Faith Matters

After adoption

Dhini didn’t ask to be adopted. That's the way grace works.

She was three years old, had milk chocolate skin, jet-black hair and brown eyes the size of saucers. She didn’t speak more than a few words of English. We call her Dhini. Her new father, who is our mission pastor, and his wife had just brought her home from India after spending well over a year struggling to arrange her adoption.

Dhini has had a number of issues. She was born with a large mole on her shoulder that could become cancerous if it’s not removed; a series of complicated surgeries and skin grafts will take years to complete. Also, since she spent her first three years of life in an orphanage where she was left alone most of the day, her motor skills were not so good. And who knows the primal abandonment issues such a little girl may face?

But there is also the issue of having two parents who are head over heels in love with her. And the issue of a congregation that had been praying for her a year before we knew her name. Most of all there is the amazing issue of God’s devotion to this precious little girl.

I got through most of the baptismal liturgy pretty well. But when I saw her in the arms of her father, arms around his neck, and I came to the words about being adopted into the family of God—I was done with words. No one offered to take over for me, so the congregation just worshiped a while with tears as our silent prayers of gratitude. Eventually, her new father poured the water of a holy covenant over the head of his new daughter. We were all a mess.

Why were we all so overwhelmed? Was it because our mission pastor had spent years teaching us how to take the pathos of the world into our hearts, or that I had spent years preaching about our adoption into the Triune family? Perhaps it’s because we knew that we all have issues, and we pray that none of them are greater than the issue of holy love that flows over everything else.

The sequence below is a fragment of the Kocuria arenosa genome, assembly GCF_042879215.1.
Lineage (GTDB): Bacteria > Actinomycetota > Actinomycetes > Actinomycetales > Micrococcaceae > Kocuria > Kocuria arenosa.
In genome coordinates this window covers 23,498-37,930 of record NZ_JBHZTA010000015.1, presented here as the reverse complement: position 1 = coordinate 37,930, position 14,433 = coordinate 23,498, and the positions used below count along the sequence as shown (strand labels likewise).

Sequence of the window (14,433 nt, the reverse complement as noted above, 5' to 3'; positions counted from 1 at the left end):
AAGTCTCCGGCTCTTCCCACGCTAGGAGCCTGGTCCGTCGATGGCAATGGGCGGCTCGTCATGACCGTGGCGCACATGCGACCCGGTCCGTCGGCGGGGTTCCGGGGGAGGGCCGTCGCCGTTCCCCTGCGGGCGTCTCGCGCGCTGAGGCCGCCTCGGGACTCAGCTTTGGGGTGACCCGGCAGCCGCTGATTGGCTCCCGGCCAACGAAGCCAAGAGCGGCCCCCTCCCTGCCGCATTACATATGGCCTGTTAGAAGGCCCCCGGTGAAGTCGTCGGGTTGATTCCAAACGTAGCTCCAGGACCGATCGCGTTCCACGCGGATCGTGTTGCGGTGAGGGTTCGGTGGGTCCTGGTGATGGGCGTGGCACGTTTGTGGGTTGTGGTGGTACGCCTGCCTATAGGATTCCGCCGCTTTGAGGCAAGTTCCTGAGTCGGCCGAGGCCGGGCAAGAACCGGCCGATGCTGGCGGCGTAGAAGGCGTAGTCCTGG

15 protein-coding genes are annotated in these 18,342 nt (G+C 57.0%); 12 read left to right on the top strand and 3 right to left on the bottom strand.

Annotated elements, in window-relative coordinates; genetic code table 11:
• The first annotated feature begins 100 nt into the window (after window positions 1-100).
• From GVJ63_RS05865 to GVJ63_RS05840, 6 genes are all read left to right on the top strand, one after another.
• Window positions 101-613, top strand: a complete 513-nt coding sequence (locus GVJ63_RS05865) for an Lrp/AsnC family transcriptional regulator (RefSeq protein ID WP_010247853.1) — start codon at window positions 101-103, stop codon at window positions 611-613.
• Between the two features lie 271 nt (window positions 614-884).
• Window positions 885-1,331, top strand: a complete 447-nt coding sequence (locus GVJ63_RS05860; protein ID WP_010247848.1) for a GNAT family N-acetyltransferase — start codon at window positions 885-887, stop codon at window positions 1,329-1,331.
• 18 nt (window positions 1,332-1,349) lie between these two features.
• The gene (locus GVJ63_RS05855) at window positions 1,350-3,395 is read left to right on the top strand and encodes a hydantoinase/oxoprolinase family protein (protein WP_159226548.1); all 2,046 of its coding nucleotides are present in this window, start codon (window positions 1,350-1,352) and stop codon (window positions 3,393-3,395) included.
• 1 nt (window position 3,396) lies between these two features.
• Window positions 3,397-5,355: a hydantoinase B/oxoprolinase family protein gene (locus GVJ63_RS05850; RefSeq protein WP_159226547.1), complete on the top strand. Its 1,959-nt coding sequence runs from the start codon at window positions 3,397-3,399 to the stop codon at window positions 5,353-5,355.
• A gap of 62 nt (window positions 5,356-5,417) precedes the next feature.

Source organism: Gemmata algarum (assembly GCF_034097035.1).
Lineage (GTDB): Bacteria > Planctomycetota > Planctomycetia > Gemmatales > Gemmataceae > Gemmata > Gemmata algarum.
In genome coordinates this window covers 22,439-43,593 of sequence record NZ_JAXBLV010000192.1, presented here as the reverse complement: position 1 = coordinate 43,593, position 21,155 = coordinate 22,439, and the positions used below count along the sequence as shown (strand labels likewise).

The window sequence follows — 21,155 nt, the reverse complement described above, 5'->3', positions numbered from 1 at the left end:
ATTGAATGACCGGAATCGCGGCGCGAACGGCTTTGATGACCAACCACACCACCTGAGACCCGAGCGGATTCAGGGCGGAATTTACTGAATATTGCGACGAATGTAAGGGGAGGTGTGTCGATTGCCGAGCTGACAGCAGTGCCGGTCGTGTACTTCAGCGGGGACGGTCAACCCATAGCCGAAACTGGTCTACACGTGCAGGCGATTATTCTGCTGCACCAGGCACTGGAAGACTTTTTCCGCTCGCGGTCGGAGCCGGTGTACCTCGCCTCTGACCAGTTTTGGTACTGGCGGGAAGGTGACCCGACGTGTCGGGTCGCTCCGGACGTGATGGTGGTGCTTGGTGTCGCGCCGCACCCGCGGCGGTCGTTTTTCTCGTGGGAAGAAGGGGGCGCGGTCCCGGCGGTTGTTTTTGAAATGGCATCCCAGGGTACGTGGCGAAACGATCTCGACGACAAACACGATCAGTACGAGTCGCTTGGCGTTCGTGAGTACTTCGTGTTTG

Several years earlier the mission pastor’s wife had given birth to a beautiful little blonde girl who was now about the same age as Dhini. But through adoption Dhini was being made the heir of her parents and the joint heir of her sister. No one in the congregation missed the metaphor. That is why we went to pieces when we saw her father gently scoop the water out of the baptismal font and allow it to flow down Dhini’s face. It even dripped onto her wounded shoulder.

Dhini didn’t ask to be adopted. She didn’t earn or deserve it. She probably didn’t know enough to want it. It just came as a grace that changed everything about her life. That’s the way grace works—it is free, unmerited and unexpected, but then expects a lot from us. We don’t make changes in our life to get adopted; we make them because we have been adopted.

This little girl has a lot of work ahead. She has to learn our language, traditions and mission, and she has to understand what it means to wear our family name of Christian. She has to suffer through the hard work of healing until the marks on her young life can be healed, and she has to figure out what it means to be an Indian raised by Anglo parents. Again, there are so many issues.

Every time we baptize a baby we are launching that child on this same journey through the issues of faith and life. We receive the grace of God, but we then spend the rest of our lives learning how to respond to it. This is why we have the church, which gives us the language of faith, teaches us its great traditions, inspires us with holy missions for our lives and constantly points us back to the gospel for our healing. We even have the opportunity to learn how to live with two identities that belong to two kingdoms, this world and the world to come, both of which are created and cherished by God.

Dhini has by now had more surgeries on her shoulder than I can count. But she’s never been daunted by any of them and seems to assume that getting healed is part of her life. Her language and motor skills are perfect for her age. She’s one of the stars of our church’s preschool.

My office looks out over the grassy courtyard that leads to the front door of the preschool. When I am having a tough day I hear the children squealing with delight and laughter and look out to see Dhini and her sister running with the other children across the grass.

For some reason Dhini always runs with her hands held straight over her head. Maybe that reason is praise. Maybe that’s the real “issue” that we adopted children in the family of God need to keeping working on.

M. Craig Barnes

M. Craig Barnes is president of Princeton Theological Seminary and author of The Pastor as Minor Poet.

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